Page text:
For example, the coprocessor 212 may receive 3 requests to establish secure SSL 3.0 sessions. If the server full handshake operation 701 is implemented, then the host processor 201 can establish the secure sessions with 3 calls to the coprocessor 212. The execution units 216-217 can perform the 3 operations in parallel. A more granular set of macro security operations may be implemented on the server similar to the macro security operations described in FIG. 4 and FIG. 5. For example, the macro security operations described in FIG. 4 and FIG. 5 may be implemented on the server 403 that has received 2 requests for secure sessions. After the host processor 201 calls the coprocessor 212 to perform the client key exchange operation 423 for each of the two requested sessions, the server 403 receives a third request for a secure session. The host processor 201 calls the coprocessor 212 to perform the security negotiation operation 409 for this third secure session request. Although the request unit 214 of the coprocessor 212 issues the security negotiation operation 409 to one of the execution units 216-217 after issuing two client key exchange operations 423 to two of the execution units 216-217, the one of the execution units 216-217 that performs the security negotiation operation 409 will complete execution of the operation 409 before the other two of the execution units 216-217 complete execution of their operations (assuming the security negotiation operation 409 requires less time than the key exchange operation 423). Hence, operations from the host processor 201 may be issued to the execution units 216-217 in order, but completed by the execution units 216-217 out of order.

Utilizing the coprocessor 212 to perform functions for establishing secure sessions increases the efficiency of a system and its host processor 201. The coprocessor 212 enables establishment of secure sessions with less consumption of host processor 201 resources. More secure sessions can be established at a faster rate. In addition, the overall performance of a system will improve since the host processor 201 can use resources previously expended for security functions. These host processor 201 resources can be applied to system monitoring, traffic monitoring, etc.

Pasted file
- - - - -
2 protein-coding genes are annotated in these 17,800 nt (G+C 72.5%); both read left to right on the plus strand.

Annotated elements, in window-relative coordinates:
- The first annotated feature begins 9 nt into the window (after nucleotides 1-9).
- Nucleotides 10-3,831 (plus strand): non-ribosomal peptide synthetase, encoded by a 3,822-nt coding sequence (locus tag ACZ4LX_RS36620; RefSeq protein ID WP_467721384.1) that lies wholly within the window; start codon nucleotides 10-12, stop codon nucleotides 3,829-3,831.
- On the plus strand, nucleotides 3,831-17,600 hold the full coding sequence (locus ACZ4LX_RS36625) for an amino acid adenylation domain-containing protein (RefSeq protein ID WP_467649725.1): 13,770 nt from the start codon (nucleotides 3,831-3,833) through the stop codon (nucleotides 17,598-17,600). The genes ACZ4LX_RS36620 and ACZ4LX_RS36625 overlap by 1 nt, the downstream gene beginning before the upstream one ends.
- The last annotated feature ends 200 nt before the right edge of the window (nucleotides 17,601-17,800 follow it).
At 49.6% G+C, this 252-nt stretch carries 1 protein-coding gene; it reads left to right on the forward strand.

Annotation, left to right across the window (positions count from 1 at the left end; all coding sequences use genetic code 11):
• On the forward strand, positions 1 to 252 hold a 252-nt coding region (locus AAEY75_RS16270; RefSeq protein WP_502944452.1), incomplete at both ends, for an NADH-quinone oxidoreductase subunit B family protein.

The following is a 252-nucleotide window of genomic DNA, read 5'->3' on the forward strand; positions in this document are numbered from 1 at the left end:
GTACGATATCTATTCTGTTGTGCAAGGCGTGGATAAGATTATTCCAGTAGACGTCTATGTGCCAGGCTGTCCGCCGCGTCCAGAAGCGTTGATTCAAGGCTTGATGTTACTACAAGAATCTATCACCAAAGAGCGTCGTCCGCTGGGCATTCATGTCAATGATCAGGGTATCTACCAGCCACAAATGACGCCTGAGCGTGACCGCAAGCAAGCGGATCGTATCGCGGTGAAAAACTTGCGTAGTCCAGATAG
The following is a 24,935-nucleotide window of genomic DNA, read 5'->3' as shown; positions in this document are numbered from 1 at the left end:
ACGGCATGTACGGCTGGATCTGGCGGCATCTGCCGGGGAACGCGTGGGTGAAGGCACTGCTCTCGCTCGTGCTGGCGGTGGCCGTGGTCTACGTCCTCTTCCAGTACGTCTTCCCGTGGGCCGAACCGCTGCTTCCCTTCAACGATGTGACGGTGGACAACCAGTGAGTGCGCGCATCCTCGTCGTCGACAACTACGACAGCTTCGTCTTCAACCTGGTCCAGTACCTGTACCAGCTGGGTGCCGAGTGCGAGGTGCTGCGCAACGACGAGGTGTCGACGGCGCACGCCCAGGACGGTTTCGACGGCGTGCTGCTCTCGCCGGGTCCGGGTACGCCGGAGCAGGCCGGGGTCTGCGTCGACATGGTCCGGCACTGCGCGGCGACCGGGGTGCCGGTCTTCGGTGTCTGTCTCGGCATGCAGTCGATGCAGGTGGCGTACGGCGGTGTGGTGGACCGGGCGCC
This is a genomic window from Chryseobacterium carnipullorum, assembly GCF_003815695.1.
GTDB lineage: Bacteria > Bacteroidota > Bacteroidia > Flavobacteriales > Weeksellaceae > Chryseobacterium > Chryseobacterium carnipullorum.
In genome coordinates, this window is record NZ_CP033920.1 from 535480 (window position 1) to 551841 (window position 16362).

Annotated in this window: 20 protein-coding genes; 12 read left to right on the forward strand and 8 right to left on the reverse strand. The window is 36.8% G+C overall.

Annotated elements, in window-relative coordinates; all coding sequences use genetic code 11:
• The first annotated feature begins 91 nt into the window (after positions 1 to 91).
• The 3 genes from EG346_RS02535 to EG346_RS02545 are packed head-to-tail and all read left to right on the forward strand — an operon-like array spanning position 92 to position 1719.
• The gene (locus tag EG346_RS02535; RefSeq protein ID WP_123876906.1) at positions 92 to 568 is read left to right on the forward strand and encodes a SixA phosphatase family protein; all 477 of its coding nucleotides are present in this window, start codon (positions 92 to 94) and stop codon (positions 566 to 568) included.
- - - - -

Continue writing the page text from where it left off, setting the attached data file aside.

Furthermore, the parallel and out-of-order characteristics of the execution units 216-217 provide flexibility for implementing security operations. Various levels of granularity of macro security operations can be implemented to meet varying needs of a customer. While embodiments have been described that allow for out-of-order completion, alternative embodiments include hardware to require the in-order completion of requests.

In one embodiment, the request processing unit 234 is a coprocessor driver executed by the host processor. In one embodiment of the invention, the coprocessor driver interfaces with a modified version of Open SSL. The modified version of Open SSL is changed such that it communicates macro security operations to the driver as opposed to primitive security operations.

Processing of Security Operations by Request Processing Unit 234

While system performance can be improved by reducing the number of communications between the host processor and the security coprocessor for a given secure session through the use of macro security operations, a manner of communicating tasks and results between the host processor and the security coprocessor that is more conductive to the coprocessor architecture can improve performance. Specifically, as previously indicated, another aspect of the invention is the communication of tasks and results between a host processor and a security coprocessor, where the coprocessor has multiple execution units. More specifically, a continuous flow capable task delivery and result return mechanism is used. A continuous flow capable task delivery and result return mechanism allows the host processor to continually add tasks (as long as the queue is not full) and the security coprocessor to continually return results (as opposed to a mechanism that requires a block of work to be completed by the coprocessor before another block of work can be transferred to the security coprocessor by the host processor). While FIGS. 2, 9 and 10 illustrate one implementation of a non-interrupt driven, continuous flow mechanism, alternative embodiments may use different continuous flow mechanisms.